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Mr Justice Simons recently handed down a judgment relating to a case entitled Spencer Place Development Company Limited v Dublin City Council[1]. The underlying dispute between the parties related to the interpretation of a set of statutory guidelines issued by the Minister for Housing, Planning and Local Government and to the interpretation and interaction between these and statutory planning schemes adopted for strategic development zones. The guidelines, entitled "Urban Development and Building Heights", were issued in December 2018, (the “Guidelines”).

Factual Background

Spencer Place Development Company Ltd is the Developer and leaseholder of lands at Spencer Place, Spencer Dock, Dublin 1. The lands are located in an area which has been designated as a strategic development zone, or SDZ, known as the North Lotts and Grand Canal Strategic Development Zone.

The Developer submitted two applications for planning permission to Dublin City Council (DCC) seeking to obtain permission for additional storeys on two sites. The proposed development would exceed the maximum building heights prescribed under the relevant planning scheme. The Developer argued that the legal effect of the Guidelines is that the planning authority is now authorised to grant planning permission even though the maximum height restriction for a development within an SDZ was exceeded. The parties disagreed over whether the relevant policy under the Guidelines distinguishes between a planning scheme and a development plan.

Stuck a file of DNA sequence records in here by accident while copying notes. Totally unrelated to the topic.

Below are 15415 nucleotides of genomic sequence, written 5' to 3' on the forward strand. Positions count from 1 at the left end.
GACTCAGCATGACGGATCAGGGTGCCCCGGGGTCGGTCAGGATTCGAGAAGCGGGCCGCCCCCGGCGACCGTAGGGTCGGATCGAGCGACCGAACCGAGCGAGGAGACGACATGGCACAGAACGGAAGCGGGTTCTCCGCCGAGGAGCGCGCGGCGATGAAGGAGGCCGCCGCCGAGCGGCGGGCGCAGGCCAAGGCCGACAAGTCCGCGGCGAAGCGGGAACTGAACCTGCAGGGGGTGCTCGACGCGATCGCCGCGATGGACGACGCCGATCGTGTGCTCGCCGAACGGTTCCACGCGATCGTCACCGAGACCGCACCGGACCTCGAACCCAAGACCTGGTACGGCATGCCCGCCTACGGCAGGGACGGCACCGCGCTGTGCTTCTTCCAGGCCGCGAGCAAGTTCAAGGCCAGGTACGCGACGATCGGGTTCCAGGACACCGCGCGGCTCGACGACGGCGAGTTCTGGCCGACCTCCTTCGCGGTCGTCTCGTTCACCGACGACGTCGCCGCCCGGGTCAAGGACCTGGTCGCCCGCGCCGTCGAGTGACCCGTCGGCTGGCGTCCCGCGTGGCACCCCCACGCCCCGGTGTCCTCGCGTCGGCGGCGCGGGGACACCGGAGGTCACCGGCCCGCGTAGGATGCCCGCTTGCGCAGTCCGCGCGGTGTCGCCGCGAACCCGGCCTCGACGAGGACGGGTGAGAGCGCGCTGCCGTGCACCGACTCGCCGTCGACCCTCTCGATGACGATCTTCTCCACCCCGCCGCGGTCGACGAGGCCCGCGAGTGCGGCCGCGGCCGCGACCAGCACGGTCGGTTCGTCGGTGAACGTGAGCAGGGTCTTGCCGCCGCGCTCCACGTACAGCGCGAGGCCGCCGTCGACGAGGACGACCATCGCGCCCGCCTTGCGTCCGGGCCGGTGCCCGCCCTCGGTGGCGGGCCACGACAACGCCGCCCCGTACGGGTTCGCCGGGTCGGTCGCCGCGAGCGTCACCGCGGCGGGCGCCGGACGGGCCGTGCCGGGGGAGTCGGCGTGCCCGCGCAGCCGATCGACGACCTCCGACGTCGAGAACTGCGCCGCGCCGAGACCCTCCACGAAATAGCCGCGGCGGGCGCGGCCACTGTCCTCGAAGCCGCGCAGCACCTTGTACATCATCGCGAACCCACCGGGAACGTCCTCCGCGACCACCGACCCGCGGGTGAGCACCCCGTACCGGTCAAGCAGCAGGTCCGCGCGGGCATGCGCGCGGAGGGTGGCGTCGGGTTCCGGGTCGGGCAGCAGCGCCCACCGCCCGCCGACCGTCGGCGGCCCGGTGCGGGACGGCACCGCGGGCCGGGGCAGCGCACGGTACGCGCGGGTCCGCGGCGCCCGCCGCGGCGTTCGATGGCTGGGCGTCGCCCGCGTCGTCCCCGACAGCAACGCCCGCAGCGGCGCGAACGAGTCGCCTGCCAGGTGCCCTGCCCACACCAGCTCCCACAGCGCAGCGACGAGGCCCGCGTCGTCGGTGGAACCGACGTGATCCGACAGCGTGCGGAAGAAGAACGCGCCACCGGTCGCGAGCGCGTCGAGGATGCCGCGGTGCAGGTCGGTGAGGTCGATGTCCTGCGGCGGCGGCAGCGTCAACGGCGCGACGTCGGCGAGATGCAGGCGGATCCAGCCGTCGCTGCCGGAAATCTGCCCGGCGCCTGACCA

The Developer sought declarations as to the meaning and effect of the Guidelines. The Developer argued that the two planning applications fell to be determined by reference to the Guidelines. They contended that that the Guidelines authorise Dublin City Council to grant planning permission even though the proposed scale of the development conflicts with the building heights restrictions governing the North Lotts planning scheme.


The dispute centred around the interpretation and application of a particular provision of the Guidelines known as “SPPR 3”. The abbreviation "SPPR" refers to a "specific planning policy requirement". The overall objective of the Guidelines is to give tangible effect to government policy which supports increased building height and density in locations with good public transport accessibility. These typically occur in towns and cities. In these areas, planning authorities are required to explicitly identify areas where increased building height will be actively pursued, and not to provide for blanket numerical limitations on building height. Planning authorities are also required to ensure an appropriate mixture of uses in developments, such as housing and commercial or employment. The Guidelines identify development management criteria which must be taken into account when authorities assess individual planning applications. Where the relevant planning authority considers that these criteria are appropriately incorporated into development proposals, then the planning authority is required to apply SPPR 3.